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Slurpd causes kernel panic due to huge replog file?
A couple of days ago my master LDAP server's IP address changed. After
the change I forgot to open ports on my firewall to allow replication of
my LDAP directory with my slave LDAP server. Due to this, requests to
slave server were written to master server's LDAP directory, but
replication of master server's directory to slave server didn't succeed.
As a result, my replog file size did grow until reached it's maximum
size on my master server's filesystem. After I noticed that replication
doesn't work, I located the problem to firewall sttings and fixed that.
I restarted my slapd and slurpd daemons, and I saw replication requests
processed until all memory vere consumed on my master system and system
crashed with kernel panic. Several times.
I'm not sure, but I assume that the size of replog file was too big and
my system has not enough memory (1GB RAM + 1GB swap). The memory were
consumed little by little as replication proceeded, until I run out of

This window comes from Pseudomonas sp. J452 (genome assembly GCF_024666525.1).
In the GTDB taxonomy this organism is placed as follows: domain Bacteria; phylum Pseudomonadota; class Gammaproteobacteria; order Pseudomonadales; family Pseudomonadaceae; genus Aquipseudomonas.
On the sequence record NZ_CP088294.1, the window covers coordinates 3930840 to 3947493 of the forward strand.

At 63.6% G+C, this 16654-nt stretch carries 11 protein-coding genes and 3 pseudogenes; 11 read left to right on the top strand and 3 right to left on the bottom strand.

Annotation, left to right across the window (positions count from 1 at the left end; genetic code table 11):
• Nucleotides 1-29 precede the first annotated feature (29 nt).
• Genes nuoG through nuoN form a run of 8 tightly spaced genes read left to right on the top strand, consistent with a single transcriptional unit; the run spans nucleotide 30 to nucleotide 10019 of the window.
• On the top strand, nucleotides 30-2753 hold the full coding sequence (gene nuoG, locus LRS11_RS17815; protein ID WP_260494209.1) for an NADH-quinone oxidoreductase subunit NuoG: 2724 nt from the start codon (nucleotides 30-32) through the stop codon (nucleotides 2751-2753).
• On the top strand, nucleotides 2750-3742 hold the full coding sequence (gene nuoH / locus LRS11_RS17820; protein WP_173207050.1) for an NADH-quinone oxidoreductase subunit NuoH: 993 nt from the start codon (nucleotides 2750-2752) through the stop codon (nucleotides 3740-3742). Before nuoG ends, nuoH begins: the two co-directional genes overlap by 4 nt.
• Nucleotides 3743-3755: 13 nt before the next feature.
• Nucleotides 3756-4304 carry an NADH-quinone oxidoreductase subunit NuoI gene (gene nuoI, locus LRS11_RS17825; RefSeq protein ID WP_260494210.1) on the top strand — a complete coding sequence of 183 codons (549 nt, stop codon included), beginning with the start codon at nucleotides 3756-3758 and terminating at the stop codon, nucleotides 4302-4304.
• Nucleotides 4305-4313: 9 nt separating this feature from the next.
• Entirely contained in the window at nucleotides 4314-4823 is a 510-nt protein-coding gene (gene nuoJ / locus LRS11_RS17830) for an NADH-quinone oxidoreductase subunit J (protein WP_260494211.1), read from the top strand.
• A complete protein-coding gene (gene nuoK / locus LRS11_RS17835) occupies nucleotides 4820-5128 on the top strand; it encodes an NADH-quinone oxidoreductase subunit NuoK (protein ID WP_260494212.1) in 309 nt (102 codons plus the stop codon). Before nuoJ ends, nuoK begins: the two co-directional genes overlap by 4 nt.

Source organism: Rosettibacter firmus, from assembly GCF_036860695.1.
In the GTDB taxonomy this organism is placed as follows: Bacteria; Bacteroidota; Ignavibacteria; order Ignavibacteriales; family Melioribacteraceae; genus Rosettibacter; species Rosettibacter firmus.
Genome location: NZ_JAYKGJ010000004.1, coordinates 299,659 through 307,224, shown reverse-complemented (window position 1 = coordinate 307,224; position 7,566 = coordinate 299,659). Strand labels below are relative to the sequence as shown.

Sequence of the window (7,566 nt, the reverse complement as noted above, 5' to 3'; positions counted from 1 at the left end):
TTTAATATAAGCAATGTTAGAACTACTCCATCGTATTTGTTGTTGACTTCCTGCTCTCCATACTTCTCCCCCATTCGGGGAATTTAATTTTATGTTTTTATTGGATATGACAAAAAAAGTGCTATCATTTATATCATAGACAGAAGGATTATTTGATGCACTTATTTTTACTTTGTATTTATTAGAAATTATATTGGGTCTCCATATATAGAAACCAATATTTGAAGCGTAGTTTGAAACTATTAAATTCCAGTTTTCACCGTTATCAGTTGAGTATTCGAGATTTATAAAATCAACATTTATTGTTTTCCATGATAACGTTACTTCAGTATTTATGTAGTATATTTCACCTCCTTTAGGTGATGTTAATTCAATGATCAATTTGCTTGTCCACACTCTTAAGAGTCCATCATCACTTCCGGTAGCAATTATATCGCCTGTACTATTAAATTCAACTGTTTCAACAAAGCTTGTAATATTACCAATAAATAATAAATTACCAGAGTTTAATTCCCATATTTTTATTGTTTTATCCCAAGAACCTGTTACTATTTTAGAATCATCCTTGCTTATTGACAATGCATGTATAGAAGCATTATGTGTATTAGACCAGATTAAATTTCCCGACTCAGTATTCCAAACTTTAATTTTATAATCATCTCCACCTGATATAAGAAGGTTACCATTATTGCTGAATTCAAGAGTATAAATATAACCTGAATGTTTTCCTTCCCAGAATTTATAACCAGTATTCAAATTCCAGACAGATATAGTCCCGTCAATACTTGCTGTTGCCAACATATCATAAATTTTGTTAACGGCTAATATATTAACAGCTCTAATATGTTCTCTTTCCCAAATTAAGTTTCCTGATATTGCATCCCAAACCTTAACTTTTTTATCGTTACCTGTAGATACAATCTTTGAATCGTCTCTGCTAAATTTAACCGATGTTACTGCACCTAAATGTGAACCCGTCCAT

Next I backed up replog file and splitted the original file into smaller
bits, which I successfully replicated on my slave server's LDAP
directory with slurpd.
So, my question is, if anyone has encounter similar situation? Could the
reason really be the size of replog file, or corrupted replog file?
That's all I could think of. If so, is there any way to split replog
file into smaller slices of some maximum size (depending of your
filesystem limitations) if needed, e.g. slapd.replog.0, slapd.replog.1,
... slapd.replog.n, which could be replicated one after another (e.g.
*.0,*.1, ..., *.n)?
I've tried to find something like that from OpenLDAP documentation, but
to be honest, I found it very concise.
In fact, I suppose it wouldn't be very difficult to make such a changed
to OpenLDAP code... maybe I'll try.
... and I'm using RHEL4 on both master and slave servers (kernel
2.6.9-22) and OepnLDAP 2.2.13-4.
IT Services Administrator, Department of Physical Sciences,
University of Helsinki, firstname.lastname (a) helsinki.fi,
tel. +358 (0)9 191 50713, fax. +358 (0)9 191 50610